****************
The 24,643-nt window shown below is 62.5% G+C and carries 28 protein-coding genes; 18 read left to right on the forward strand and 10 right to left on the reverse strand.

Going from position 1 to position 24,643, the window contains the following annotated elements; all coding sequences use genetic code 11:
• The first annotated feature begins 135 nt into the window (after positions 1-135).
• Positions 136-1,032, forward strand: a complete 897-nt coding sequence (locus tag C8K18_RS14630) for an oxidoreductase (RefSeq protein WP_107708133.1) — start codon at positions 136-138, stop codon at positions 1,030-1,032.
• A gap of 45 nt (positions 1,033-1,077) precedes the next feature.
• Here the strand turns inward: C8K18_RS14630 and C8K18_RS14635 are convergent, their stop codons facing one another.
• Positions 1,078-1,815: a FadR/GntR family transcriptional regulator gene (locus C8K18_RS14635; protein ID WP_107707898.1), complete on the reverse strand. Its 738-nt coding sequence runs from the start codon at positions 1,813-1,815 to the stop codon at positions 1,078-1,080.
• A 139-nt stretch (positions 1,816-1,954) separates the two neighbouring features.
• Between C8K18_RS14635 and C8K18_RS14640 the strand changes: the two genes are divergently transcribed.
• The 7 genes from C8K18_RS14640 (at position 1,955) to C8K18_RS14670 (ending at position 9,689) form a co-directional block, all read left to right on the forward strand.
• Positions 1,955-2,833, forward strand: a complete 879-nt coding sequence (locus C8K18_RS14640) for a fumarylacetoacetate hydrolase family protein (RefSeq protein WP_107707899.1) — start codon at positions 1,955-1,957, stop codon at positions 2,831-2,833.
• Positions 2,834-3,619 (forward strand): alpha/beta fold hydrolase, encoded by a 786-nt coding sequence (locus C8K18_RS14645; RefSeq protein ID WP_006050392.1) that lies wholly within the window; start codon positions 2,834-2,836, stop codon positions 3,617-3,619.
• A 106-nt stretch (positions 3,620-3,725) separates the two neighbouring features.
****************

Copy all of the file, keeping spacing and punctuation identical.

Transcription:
The 24,643-nt window shown below is 62.5% G+C and carries 28 protein-coding genes; 18 read left to right on the forward strand and 10 right to left on the reverse strand.

Going from position 1 to position 24,643, the window contains the following annotated elements; all coding sequences use genetic code 11:
• The first annotated feature begins 135 nt into the window (after positions 1-135).
• Positions 136-1,032, forward strand: a complete 897-nt coding sequence (locus tag C8K18_RS14630) for an oxidoreductase (RefSeq protein WP_107708133.1) — start codon at positions 136-138, stop codon at positions 1,030-1,032.
• A gap of 45 nt (positions 1,033-1,077) precedes the next feature.
• Here the strand turns inward: C8K18_RS14630 and C8K18_RS14635 are convergent, their stop codons facing one another.
• Positions 1,078-1,815: a FadR/GntR family transcriptional regulator gene (locus C8K18_RS14635; protein ID WP_107707898.1), complete on the reverse strand. Its 738-nt coding sequence runs from the start codon at positions 1,813-1,815 to the stop codon at positions 1,078-1,080.
• A 139-nt stretch (positions 1,816-1,954) separates the two neighbouring features.
• Between C8K18_RS14635 and C8K18_RS14640 the strand changes: the two genes are divergently transcribed.
• The 7 genes from C8K18_RS14640 (at position 1,955) to C8K18_RS14670 (ending at position 9,689) form a co-directional block, all read left to right on the forward strand.
• Positions 1,955-2,833, forward strand: a complete 879-nt coding sequence (locus C8K18_RS14640) for a fumarylacetoacetate hydrolase family protein (RefSeq protein WP_107707899.1) — start codon at positions 1,955-1,957, stop codon at positions 2,831-2,833.
• Positions 2,834-3,619 (forward strand): alpha/beta fold hydrolase, encoded by a 786-nt coding sequence (locus C8K18_RS14645; RefSeq protein ID WP_006050392.1) that lies wholly within the window; start codon positions 2,834-2,836, stop codon positions 3,617-3,619.
• A 106-nt stretch (positions 3,620-3,725) separates the two neighbouring features.